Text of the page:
Keywords: the “KEY” to a Popular and Profitable Website
The only activity that should preface keyword research is the brainstorming you do to come up with list of potential themes for your website. Think about things that you find interesting, are passionate about or that leverage your skills. Once this is done you are ready to find out which topic on your list will be the most profitable to pursue.
Keyword Research will reveal answers to 3 critical questions:
1. Is there a demand for what your site offers? If not, you need to keep moving down your list until you find something that people are already looking for.
2. How are people searching for your topic? For example, if your theme is "Japanese food" how are people searching for information? Are they typing in "Japanese recipes", "low sodium miso soup", "history of Japanese food", "Japanese food in NYC", etc. This part of the search will allow you to build up good topics for your site pages and provide keywords that you will use to optimize your pages to become a search engine magnet.
3. How many sites will you be competing with – does demand outstrip supply or vice versa? Right now your job is to build huge lists of high-demand, low-competition keywords. Be thorough and exhaustive in looking for phrases that people might use to find your site.
You cannot cut corners at this stage of the process or your business will suffer. This can be slow, tedious work but fortunately there are some good tools to help you automate your keyword research and help find the most profitable keywords to build your content around. There are some good free tools to help you make light work of this including Good Keywords, Search It! and Overture. A more comprehensive tool that provides demand, supply and profitability data is Wordtracker.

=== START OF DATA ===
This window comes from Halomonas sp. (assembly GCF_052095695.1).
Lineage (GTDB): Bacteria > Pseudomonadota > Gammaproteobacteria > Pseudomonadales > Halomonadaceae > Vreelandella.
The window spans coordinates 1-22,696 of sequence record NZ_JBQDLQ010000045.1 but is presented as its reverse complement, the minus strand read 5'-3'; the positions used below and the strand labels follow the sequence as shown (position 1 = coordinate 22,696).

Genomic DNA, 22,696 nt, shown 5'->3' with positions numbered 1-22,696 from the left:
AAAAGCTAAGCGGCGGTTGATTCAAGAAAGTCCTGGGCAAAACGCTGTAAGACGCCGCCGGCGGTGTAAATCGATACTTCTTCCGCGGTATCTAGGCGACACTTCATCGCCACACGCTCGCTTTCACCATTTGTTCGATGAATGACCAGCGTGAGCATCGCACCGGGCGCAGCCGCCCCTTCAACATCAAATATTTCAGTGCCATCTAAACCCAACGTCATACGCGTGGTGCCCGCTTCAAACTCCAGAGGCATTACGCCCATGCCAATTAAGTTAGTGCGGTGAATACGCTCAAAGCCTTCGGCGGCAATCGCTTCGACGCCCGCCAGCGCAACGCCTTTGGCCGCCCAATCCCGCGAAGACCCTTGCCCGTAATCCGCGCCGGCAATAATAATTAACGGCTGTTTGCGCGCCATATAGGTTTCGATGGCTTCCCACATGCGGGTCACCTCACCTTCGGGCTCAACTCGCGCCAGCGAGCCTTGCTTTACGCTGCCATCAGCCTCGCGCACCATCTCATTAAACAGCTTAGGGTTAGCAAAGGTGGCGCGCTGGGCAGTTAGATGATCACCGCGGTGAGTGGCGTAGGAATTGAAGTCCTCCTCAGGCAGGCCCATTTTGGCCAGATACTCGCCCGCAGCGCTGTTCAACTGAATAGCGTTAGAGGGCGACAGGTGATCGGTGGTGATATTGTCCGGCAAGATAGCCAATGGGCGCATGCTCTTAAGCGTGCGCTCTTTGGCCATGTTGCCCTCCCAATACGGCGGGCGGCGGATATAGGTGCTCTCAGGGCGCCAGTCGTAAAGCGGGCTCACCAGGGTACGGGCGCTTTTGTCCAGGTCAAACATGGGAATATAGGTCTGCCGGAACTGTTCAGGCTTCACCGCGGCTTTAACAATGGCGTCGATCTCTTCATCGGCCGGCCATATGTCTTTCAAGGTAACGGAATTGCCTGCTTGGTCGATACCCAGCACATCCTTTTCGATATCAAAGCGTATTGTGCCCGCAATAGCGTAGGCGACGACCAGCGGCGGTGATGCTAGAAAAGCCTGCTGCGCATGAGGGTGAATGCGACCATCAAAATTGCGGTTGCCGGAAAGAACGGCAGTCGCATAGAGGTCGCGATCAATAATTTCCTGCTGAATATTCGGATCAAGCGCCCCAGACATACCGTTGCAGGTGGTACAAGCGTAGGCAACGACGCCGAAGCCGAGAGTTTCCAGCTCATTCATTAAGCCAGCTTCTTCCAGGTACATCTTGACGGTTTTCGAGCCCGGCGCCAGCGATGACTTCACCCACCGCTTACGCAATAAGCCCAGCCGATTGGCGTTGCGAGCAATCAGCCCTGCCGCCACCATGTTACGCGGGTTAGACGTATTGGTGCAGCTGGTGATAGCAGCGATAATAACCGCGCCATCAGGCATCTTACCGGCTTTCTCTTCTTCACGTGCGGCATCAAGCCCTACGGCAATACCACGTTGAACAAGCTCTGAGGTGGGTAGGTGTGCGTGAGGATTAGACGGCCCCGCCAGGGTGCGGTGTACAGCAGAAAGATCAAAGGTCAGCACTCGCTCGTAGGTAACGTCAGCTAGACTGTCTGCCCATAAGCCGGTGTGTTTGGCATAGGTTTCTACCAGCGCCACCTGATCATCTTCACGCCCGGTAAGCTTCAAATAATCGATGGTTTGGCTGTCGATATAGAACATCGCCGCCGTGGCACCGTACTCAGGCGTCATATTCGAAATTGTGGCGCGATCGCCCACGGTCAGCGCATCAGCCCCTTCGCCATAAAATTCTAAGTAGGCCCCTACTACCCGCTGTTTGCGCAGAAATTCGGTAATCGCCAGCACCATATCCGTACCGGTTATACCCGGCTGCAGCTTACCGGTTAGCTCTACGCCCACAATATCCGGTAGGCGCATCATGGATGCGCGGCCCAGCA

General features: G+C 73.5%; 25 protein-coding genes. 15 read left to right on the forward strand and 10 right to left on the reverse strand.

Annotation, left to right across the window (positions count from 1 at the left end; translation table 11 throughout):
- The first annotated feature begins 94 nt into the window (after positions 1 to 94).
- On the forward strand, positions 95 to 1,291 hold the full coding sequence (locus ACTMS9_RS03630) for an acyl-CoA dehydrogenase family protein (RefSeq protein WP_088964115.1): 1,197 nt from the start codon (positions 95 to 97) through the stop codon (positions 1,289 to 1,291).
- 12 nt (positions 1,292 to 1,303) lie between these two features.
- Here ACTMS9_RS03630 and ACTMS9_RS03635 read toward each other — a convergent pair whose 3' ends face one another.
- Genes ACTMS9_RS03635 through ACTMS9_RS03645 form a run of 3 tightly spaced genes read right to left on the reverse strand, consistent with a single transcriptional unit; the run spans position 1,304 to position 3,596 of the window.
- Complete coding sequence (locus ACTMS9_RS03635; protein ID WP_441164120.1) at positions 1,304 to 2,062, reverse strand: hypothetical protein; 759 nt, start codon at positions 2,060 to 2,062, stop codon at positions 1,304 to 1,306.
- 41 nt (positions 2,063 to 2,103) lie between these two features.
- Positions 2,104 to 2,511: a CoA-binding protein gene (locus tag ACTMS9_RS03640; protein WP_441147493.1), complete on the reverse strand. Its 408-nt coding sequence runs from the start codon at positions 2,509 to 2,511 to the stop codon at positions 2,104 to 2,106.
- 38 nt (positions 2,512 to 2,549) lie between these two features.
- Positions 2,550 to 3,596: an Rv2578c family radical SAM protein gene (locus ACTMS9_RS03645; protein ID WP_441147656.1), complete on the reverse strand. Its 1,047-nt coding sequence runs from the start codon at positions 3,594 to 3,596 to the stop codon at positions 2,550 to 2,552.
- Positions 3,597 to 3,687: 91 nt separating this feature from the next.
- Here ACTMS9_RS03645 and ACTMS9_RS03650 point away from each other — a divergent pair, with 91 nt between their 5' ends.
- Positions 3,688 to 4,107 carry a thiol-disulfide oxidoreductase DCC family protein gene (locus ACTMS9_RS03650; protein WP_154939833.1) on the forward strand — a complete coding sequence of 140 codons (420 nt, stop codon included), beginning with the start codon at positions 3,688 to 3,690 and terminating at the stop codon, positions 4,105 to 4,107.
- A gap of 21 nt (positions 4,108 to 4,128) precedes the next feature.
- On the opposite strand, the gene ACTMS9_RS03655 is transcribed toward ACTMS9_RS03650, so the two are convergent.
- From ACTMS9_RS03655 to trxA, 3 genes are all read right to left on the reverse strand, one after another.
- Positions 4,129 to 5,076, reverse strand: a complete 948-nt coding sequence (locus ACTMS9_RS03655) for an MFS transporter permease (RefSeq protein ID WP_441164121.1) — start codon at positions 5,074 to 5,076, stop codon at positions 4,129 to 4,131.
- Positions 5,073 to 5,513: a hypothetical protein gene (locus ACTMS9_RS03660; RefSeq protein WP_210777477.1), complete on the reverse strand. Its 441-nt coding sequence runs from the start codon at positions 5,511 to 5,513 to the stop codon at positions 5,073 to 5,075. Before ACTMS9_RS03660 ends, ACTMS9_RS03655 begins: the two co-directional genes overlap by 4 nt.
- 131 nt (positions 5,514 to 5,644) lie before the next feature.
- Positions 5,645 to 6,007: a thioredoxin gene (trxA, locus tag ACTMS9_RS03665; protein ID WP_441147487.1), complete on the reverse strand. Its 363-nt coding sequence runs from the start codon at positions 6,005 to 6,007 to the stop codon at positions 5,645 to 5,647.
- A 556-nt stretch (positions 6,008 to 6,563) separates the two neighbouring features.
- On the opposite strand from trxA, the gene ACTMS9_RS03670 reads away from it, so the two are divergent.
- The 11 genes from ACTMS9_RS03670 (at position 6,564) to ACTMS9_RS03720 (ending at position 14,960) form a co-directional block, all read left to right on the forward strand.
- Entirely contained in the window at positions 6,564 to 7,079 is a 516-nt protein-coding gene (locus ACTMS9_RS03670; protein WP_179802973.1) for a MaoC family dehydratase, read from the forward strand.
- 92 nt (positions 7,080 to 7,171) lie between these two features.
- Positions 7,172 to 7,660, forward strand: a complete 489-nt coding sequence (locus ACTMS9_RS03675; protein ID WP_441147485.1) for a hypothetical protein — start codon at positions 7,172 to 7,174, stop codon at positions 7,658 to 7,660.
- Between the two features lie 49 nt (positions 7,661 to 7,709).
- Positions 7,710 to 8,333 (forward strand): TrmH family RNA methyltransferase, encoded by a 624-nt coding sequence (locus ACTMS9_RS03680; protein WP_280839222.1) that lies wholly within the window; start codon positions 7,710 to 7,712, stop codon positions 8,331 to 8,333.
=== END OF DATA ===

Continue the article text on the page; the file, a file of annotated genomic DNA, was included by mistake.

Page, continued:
You may have heard the terms “search engine optimization (SEO)”, “keyword optimization”, “page optimization”, etc. Basically, they all refer to the same thing – making sure your pages have the right amount of keywords, placed correctly, to effectively get your site “spidered” or found by the search engines, such as Google.
Repeating keywords throughout a site is just as important as choosing the right keywords. If you use the keywords too often the search engines will ignore them; if you don't use them enough the search engines will not find and index them properly.
The main keyword, in our example “Japanese food”, should be used as part of the domain name and in the title tag of the HTML code for the page. It should also be used in the heading of the page using size h1. Also, most SEO experts agree that it is best to put your keyword in the first and last sentences of your page.
As for the body copy, there are some good rules-of-thumb that help you achieve the correct "keyword density" or keyword repetition. Many experts say you should use the 4% - 7% rule (approx. 25 words in a 500 word document). However, don't use a single keyword over and over or your copy will seem forced. Instead, weave in some variations of the keyword (e.g. plural forms, synonyms) to ensure your content flows well and makes sense! Simply filling up a site with your keywords will not fool the search engines; rather, it may be considered spamming and your site can get banned!
Many people say that content is king, but in fact, it's content that is keyword rich that is king. It is absolutely critical to find your best keywords and use them in the right way to attract targeted traffic. It takes some time and practice but if you persevere your website will be built on a strong foundation.
About the author:
Written by Gail Kaufman co-founder of http://www.websitedesigngenius.com
Visit her site for information, free valuable e-books and practical tips on how to build an affordable and profitable website with no technical skills.
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